Mitt Romney's VP pick still up in the air

(AP) - Mitt Romney declined this week to say if Florida Senator Marco Rubio was on his list of vice presidential candidates. He said his campaign is still setting up the infrastructure that's required to scrutinize potential nominees, including hiring legal and accounting staff.

Romney has put longtime adviser Beth Myers in charge of the search process.

"Beth Myers has begun to put together a number of the names and criteria and so forth that would be associated with that process, but we really haven't had a discussion yet of putting together a list or evaluating various candidates," Romney said. "That's a process. We're looking at various people, resources to help with that process."

The former Massachusetts governor also refused to say whether Rubio is experienced enough to serve as his No. 2. Romney often criticizes Obama, who was a first-term senator when he was elected president, as a "nice guy" who is "in over his head," implying that the Democratic incumbent didn't have the experience he needed for the job.

"I don't think I have any comments on qualifications for individuals to serve in various positions in government at this stage. That is something that we're going to be considering down the road," Romney said.

Rubio said he was no longer commenting on the process.

He has said he doesn't want the running-mate slot, and some Republicans have urged him to consider running for the top slot in 2016.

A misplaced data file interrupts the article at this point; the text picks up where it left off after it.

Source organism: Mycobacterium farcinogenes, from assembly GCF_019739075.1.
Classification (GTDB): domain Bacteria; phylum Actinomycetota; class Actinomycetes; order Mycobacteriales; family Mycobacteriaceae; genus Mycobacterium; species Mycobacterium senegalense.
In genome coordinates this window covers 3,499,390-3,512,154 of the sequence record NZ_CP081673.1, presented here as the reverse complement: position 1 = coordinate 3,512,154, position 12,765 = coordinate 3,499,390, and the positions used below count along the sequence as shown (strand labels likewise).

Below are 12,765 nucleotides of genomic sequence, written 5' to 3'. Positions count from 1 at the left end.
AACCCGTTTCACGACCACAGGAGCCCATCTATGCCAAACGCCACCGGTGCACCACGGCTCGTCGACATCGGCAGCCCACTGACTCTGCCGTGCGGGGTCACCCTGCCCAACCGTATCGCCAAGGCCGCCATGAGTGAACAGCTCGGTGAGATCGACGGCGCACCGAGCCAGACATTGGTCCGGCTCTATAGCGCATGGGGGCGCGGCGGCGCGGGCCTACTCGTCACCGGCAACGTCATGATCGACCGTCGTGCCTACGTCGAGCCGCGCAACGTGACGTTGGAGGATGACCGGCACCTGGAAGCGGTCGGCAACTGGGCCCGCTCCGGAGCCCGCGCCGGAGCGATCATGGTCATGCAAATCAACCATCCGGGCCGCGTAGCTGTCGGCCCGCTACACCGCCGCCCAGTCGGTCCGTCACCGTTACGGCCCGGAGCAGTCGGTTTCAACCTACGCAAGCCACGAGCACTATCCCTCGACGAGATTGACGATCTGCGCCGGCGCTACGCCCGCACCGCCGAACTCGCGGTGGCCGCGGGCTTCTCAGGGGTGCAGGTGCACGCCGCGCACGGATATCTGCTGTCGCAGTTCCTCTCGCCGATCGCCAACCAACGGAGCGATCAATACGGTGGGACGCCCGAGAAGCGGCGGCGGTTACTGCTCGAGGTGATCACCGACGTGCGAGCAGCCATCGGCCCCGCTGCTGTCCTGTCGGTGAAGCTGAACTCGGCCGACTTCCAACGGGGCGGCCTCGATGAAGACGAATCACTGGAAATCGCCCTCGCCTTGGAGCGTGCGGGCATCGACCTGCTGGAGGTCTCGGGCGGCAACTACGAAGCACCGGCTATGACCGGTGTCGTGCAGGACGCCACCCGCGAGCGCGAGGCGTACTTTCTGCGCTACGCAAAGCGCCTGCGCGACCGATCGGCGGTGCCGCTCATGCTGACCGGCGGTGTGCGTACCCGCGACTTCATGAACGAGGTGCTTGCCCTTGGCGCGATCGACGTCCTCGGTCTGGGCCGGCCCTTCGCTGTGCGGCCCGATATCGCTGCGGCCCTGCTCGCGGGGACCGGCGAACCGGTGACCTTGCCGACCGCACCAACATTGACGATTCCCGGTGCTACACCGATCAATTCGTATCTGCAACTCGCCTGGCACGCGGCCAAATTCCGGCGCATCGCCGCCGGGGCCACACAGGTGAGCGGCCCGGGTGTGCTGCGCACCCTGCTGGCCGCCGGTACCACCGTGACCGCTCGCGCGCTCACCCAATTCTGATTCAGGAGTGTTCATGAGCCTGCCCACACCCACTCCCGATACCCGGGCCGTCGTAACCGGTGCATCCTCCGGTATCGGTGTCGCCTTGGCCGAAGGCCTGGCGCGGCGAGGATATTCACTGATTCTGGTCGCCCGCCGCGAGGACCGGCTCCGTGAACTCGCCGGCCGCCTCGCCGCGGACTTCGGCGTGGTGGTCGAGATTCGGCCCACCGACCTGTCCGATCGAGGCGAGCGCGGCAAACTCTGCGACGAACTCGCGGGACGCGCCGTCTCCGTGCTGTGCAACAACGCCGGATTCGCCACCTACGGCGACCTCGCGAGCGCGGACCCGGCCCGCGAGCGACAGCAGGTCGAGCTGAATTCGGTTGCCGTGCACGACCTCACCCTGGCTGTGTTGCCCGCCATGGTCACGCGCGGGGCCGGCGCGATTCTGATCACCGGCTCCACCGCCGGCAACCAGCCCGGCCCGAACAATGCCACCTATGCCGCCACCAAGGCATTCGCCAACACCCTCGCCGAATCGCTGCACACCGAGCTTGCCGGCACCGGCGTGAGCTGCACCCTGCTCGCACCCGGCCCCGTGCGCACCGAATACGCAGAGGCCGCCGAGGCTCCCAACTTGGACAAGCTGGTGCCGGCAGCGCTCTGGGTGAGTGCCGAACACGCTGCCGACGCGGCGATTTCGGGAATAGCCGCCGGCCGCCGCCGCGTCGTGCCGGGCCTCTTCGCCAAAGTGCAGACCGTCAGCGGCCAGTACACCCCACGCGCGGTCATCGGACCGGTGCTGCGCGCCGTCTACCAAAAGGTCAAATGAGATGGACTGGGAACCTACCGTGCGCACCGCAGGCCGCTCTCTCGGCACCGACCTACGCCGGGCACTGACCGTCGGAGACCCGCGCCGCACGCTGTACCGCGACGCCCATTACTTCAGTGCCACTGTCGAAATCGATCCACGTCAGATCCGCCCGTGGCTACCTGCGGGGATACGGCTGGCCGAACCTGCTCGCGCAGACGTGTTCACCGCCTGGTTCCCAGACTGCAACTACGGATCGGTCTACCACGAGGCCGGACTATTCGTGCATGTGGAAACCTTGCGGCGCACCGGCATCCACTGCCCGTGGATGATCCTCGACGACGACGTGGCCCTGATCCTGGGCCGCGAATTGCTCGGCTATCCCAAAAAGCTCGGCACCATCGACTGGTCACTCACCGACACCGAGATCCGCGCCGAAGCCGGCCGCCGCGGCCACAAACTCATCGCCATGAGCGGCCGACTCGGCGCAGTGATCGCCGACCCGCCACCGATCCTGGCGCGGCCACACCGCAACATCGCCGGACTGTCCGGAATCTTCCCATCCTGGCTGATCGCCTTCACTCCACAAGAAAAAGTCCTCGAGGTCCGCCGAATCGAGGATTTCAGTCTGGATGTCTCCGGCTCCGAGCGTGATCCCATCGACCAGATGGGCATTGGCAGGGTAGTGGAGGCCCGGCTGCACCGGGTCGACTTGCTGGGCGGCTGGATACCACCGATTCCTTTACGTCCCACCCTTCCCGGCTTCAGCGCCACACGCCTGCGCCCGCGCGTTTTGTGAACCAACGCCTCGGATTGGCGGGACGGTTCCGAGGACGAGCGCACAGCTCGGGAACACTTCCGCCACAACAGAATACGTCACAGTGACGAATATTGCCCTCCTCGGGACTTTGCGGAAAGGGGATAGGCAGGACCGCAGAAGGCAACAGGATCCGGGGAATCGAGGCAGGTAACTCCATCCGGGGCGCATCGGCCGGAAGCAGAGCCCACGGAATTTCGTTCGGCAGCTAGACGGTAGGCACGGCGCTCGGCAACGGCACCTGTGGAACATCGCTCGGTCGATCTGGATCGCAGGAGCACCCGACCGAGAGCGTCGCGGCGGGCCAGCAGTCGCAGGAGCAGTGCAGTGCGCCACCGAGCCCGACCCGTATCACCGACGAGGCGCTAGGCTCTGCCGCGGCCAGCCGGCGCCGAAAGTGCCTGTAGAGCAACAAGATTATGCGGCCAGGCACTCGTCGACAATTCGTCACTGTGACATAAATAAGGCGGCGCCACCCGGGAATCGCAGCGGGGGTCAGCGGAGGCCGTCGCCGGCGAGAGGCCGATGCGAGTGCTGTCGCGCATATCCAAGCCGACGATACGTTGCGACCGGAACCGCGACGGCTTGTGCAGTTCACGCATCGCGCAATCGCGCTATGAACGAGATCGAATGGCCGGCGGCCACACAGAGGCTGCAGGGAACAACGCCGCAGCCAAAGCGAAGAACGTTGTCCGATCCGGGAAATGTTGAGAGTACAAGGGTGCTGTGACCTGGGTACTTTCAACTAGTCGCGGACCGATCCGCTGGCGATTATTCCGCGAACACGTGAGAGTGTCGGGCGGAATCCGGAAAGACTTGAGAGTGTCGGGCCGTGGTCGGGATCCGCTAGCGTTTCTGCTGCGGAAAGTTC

Romney, meanwhile, has campaigned with a growing list of possible running mates, starting with New Jersey Gov. Chris Christie, who backed Romney as soon as he definitively decided not to run.

Romney campaigned extensively with South Carolina Gov. Nikki Haley before her state's primary in January.

He's also shared the stage with South Dakota Sen. John Thune, Virginia Gov. Bob McDonnell, Wisconsin Rep. Paul Ryan, former Minnesota Gov. Tim Pawlenty, New Hampshire Sen. Kelly Ayotte, and Ohio Sen. Rob Portman.

Portman and Ayotte have recently done individual campaign stops for Romney.

The meetings give Romney and his aides a chance to evaluate potential contenders and work with their staffs.

In some cases, it's quickly become clear that the operations don't mesh well.

In other cases, the rapport between politicians is obvious, as it was with Ryan, who joined Romney before the vote in Wisconsin on April 4.

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